Fyre Festival & The Privilege Of Buying Into A Fantasy
As I’ve sought to take better control of my career, life and financial future, one of the things that has stuck with me most is the TFD essay “The Woman You Want To Be Is Rich.” It is a frank recognition that the only people who attain the kind of casual ease most of us aspire to already have the financial breathing room to “aspire” in the first place: “In order to make the choice to be a certain kind of woman, we must have the means to become her, the means to curate our life in a specific and determined way.” It is what I think about when I am tempted to go to dinner parties at restaurants I cannot afford or take trips I’d have to pay for on credit. Despite the intense pull to succumb to the appearance of leisure that is replicated on Instagram feeds or the easy validation of social media analytics, I do not yet have the means to curate my life, and I’m not willing to risk decimating my future for a few well-lit photographs.
Unfortunately, my perspective appears to be rarer than it should. Earlier this month, the release of Hulu and Netflix’s competing documentaries about 2017’s disastrous Fyre Festival prompted a lot of renewed discussion about the culpability of everyone involved in the ill-fated production. Originally billed as a luxury music festival on a private island in the Bahamas and later revealed to be a vast financial fraud, the Festival left hundreds of millennials stranded and without food or water for several days. Though all who have watched the documentaries can probably agree that Fyre’s founder Billy McFarland is a criminal, there’s less consensus about who is to blame for creating and perpetuating a fantasy that enticed so many to hand over their hard-earned cash. The way I see it, there’s only so much sympathy you can have for anyone so wholly preoccupied with their online identities that they would willingly hand over their money to a fraudster without even a modicum of skepticism.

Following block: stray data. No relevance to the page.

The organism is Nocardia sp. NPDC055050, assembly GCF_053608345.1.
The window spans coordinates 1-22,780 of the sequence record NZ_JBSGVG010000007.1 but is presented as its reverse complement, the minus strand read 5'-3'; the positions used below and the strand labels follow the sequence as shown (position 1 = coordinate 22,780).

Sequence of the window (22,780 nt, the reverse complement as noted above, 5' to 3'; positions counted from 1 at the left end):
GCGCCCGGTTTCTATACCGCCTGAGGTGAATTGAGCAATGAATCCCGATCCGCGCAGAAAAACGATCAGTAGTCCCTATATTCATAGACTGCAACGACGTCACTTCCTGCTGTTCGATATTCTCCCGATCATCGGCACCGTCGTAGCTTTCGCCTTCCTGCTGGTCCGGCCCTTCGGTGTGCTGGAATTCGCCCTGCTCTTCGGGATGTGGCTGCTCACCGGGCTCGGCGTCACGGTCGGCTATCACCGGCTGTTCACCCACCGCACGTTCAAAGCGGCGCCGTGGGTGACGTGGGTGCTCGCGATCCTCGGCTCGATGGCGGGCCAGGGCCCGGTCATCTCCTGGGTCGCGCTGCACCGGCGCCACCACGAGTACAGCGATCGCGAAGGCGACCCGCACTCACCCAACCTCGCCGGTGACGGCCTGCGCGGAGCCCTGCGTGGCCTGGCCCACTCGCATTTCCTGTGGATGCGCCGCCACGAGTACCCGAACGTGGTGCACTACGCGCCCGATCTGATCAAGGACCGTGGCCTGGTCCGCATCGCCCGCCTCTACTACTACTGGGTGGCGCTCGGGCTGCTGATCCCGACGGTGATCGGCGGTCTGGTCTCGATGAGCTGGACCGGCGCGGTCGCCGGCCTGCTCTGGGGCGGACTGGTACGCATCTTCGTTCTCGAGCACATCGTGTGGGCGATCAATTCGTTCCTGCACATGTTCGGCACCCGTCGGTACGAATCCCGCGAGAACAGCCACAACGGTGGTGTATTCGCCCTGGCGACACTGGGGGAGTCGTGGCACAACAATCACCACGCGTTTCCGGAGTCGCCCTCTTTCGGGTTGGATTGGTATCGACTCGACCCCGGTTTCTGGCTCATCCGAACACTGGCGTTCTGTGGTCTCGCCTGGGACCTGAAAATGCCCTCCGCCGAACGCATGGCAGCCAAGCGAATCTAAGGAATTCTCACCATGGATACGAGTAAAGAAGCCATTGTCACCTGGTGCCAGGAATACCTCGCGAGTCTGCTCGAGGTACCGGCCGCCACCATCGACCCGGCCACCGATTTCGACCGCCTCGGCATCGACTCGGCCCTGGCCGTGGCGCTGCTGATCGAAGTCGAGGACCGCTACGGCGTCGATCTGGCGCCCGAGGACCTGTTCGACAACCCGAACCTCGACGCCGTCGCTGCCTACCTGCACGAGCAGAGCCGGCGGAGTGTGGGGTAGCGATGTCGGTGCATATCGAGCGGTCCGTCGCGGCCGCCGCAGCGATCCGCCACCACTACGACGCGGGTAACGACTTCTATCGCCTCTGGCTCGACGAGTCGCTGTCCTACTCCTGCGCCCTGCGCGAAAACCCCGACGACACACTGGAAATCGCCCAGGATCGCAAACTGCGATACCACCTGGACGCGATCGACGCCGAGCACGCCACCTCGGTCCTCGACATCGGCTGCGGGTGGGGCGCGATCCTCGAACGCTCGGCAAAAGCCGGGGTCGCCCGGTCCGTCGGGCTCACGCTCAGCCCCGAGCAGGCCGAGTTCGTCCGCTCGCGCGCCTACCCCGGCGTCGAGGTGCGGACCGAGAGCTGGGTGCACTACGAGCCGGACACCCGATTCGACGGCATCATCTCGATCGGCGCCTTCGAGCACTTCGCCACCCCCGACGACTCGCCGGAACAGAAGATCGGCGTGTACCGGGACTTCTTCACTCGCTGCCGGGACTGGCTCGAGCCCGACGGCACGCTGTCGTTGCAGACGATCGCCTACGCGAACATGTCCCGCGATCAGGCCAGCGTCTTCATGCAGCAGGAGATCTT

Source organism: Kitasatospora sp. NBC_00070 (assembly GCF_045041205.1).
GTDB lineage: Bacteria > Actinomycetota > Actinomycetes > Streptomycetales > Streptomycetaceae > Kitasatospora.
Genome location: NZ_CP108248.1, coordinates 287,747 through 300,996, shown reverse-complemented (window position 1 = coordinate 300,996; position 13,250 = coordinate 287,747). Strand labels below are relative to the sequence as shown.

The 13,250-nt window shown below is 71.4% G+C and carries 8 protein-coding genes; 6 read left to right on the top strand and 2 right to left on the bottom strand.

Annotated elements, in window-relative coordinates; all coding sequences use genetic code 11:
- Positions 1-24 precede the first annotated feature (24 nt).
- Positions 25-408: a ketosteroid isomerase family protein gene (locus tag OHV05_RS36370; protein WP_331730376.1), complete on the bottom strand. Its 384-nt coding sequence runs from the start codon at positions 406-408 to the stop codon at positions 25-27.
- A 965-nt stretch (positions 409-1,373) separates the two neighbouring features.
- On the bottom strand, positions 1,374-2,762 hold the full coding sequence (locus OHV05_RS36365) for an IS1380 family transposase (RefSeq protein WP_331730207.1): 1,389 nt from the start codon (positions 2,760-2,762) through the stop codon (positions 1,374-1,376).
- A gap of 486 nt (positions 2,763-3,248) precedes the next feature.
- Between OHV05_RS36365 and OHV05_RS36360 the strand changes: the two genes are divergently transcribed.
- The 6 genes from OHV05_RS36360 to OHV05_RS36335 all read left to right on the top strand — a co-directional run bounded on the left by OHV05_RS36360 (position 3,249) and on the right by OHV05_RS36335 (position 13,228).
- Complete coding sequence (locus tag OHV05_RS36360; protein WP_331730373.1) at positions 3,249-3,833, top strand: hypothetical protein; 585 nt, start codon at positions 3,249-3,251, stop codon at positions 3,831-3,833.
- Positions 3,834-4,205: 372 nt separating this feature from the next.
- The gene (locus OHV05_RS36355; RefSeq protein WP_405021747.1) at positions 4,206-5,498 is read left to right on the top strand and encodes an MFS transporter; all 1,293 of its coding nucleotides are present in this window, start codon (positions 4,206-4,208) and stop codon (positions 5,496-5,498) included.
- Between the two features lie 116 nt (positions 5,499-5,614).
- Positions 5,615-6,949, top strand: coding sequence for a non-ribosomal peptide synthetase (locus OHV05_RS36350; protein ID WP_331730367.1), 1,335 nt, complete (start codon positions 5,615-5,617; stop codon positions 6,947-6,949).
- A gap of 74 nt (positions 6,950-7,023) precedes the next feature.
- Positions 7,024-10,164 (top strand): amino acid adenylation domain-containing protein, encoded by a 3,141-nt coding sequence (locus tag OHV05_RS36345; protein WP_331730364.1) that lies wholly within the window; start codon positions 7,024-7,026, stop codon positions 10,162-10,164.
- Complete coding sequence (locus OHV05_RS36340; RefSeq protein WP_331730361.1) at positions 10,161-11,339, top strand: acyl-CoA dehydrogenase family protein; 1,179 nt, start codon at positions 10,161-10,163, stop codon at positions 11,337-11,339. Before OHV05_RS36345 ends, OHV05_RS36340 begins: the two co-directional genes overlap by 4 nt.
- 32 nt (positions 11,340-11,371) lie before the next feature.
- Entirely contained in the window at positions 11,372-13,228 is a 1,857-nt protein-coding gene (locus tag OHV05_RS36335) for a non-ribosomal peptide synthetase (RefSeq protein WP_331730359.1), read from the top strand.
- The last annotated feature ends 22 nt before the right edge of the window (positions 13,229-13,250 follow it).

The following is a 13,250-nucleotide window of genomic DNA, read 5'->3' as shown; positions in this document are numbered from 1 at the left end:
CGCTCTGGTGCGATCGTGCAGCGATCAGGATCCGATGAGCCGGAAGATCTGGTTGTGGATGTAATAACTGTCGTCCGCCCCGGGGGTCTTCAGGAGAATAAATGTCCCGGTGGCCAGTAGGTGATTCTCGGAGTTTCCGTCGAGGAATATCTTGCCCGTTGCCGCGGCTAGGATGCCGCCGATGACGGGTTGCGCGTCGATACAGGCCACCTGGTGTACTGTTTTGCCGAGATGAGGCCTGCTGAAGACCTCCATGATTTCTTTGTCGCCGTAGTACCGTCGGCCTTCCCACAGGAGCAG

Between them, what both the Hulu and Netflix documentaries reveal effectively is that, for a large portion of the millennial generation, the trappings of “the American dream” are out of reach. Many of us will never own homes or earn enough to have the wedding of our dreams. We won’t be able to stay in the same job for decades or comfortably save for retirement. And to offset this reality, we indulge in “experiences” performed online for Instagram and YouTube under the guise of a life well lived. Hulu latches onto this perspective and the advent of the influencer generation, while Netflix tunnels into McFarland’s previous failed venture, Magnesis: a “luxury” debit card for millennials that gave them access to perks in and around New York City. The world has changed immensely in the time between our births and when we entered the workforce. The promises we were made about how to create the wealth we aspired to have not been kept.
Part of the very ethos of this site is how to better manage the money you have (and diversify your income) rather than continue to operate under the same money principles of the generations before us. The economic landscape has changed, and our generation is defined by the disappointment of a dream deferred. At the same time, we’re also the generation that has grown up alongside technology and the boom of social media. While the generations before and after us have either opted out of social media or never known a world without it, we had a front-row seat to the way media and technology changed over time, and how our cultural values shifted to suit. It’s no longer enough to simply have a good life, we must perform a good life — online for all our followers, across various platforms. We went from being warned never to reveal our true selves online to sharing every intimate detail of our day for profit. We no longer have lives; we have lifestyles, and FOMO is the plague of our time. If we haven’t been seen, we do not exist.